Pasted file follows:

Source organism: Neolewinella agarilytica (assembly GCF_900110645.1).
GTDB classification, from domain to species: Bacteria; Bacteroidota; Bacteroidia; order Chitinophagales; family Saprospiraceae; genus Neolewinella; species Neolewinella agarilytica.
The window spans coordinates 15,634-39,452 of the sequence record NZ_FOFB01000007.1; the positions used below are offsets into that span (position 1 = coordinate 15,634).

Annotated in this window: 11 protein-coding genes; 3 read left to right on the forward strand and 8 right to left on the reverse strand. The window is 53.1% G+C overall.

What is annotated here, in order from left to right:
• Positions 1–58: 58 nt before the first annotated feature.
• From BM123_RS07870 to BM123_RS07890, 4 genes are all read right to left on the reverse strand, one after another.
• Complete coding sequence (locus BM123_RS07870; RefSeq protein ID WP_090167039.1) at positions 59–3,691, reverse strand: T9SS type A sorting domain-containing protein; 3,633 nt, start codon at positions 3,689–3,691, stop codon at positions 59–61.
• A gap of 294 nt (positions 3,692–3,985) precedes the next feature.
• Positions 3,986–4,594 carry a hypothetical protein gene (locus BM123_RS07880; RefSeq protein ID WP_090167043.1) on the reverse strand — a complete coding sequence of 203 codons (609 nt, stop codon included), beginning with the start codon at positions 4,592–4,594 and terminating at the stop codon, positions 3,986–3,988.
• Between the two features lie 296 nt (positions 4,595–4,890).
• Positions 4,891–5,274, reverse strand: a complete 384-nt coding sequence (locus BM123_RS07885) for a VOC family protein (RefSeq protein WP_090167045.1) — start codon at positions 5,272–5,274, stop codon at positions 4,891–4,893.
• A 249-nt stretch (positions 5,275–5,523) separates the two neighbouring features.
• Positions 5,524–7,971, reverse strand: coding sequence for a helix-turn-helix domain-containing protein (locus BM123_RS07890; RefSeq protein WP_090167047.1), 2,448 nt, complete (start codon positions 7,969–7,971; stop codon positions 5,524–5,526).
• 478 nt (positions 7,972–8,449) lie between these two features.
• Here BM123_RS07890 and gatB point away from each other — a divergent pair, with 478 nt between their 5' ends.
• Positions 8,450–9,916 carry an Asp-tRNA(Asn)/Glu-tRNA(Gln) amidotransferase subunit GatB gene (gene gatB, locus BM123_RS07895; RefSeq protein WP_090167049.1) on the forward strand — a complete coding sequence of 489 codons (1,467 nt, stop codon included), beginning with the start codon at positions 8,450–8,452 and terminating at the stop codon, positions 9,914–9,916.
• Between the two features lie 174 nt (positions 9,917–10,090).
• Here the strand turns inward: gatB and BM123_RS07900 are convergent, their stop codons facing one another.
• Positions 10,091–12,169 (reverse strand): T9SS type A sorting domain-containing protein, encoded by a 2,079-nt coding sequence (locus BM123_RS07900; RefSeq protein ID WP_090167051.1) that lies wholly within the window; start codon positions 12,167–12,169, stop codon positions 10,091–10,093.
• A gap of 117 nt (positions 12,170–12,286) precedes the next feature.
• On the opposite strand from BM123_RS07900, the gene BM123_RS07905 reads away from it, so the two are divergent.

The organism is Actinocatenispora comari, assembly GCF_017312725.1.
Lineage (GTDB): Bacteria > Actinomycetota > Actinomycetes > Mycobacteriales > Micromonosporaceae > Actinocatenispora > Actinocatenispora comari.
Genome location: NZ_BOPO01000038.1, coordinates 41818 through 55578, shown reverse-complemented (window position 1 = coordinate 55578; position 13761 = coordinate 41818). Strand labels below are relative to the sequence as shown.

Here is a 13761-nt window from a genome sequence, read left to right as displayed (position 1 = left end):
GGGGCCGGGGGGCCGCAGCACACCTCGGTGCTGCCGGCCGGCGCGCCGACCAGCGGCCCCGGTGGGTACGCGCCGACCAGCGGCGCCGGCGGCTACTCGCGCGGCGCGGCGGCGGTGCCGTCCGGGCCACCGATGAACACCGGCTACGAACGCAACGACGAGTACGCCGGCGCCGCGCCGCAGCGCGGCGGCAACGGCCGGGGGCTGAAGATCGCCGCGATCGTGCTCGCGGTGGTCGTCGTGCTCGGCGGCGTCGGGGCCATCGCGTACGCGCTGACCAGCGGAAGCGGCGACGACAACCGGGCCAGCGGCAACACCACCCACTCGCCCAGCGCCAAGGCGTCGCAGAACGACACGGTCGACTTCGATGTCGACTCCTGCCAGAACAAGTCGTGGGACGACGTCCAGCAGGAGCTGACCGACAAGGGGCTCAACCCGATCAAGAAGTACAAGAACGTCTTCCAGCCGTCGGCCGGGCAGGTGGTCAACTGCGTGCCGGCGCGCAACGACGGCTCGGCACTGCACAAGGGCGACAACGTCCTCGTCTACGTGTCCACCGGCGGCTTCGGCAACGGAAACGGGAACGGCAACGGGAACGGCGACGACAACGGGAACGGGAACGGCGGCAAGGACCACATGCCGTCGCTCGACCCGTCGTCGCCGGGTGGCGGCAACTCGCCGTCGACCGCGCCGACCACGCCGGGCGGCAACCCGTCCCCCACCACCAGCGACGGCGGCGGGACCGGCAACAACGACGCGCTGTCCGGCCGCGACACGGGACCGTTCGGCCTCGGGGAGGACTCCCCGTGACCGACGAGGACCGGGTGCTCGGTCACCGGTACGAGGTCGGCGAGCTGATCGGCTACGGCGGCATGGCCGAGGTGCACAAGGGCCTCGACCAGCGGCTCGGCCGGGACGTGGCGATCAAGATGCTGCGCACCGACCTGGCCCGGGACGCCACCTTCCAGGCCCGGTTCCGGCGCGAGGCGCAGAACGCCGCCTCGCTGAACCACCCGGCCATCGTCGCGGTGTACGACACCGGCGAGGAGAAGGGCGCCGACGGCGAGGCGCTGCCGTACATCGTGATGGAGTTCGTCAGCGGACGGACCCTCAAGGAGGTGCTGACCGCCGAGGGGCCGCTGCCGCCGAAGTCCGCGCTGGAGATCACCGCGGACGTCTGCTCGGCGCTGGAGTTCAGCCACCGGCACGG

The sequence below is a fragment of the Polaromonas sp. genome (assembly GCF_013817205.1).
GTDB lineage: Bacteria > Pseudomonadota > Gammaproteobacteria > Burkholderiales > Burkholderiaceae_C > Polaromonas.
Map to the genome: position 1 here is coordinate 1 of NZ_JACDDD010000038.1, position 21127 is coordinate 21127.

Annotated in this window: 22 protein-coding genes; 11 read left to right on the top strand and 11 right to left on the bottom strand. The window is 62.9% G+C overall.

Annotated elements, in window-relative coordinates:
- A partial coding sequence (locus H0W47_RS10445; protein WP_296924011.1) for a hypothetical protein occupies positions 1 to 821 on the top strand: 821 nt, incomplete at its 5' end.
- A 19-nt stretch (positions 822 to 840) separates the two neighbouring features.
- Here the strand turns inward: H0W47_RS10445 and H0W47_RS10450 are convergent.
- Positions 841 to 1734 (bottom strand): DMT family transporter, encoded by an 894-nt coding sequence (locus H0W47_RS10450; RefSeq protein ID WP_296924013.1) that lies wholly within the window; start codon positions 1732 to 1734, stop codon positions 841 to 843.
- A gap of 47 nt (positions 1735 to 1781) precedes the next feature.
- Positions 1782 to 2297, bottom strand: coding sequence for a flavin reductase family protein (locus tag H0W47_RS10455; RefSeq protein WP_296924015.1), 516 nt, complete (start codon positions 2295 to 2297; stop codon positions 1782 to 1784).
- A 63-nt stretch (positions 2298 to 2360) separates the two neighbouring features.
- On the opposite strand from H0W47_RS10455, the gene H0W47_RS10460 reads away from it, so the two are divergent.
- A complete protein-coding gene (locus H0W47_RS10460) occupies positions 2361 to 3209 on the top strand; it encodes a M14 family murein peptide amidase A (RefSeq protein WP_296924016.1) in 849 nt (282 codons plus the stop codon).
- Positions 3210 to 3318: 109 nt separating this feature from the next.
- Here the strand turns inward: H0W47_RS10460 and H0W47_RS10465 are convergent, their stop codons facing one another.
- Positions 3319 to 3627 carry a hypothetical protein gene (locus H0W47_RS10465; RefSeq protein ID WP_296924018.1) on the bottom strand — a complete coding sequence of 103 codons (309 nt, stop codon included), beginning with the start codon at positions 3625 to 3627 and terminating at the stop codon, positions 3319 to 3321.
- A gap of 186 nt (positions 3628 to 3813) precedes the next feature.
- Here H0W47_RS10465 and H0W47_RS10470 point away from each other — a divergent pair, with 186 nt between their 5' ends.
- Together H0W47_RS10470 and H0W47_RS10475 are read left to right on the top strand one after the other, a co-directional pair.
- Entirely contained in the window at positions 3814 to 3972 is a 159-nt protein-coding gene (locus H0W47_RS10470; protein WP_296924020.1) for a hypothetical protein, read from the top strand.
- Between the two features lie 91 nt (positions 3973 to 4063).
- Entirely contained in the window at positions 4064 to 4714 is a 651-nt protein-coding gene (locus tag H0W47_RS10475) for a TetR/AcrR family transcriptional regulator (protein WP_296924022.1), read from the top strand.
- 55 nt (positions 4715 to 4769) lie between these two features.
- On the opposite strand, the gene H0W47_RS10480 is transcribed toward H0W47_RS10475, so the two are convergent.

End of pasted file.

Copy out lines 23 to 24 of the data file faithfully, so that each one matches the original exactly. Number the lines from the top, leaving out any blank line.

The organism is Actinocatenispora comari, assembly GCF_017312725.1.
Lineage (GTDB): Bacteria > Actinomycetota > Actinomycetes > Mycobacteriales > Micromonosporaceae > Actinocatenispora > Actinocatenispora comari.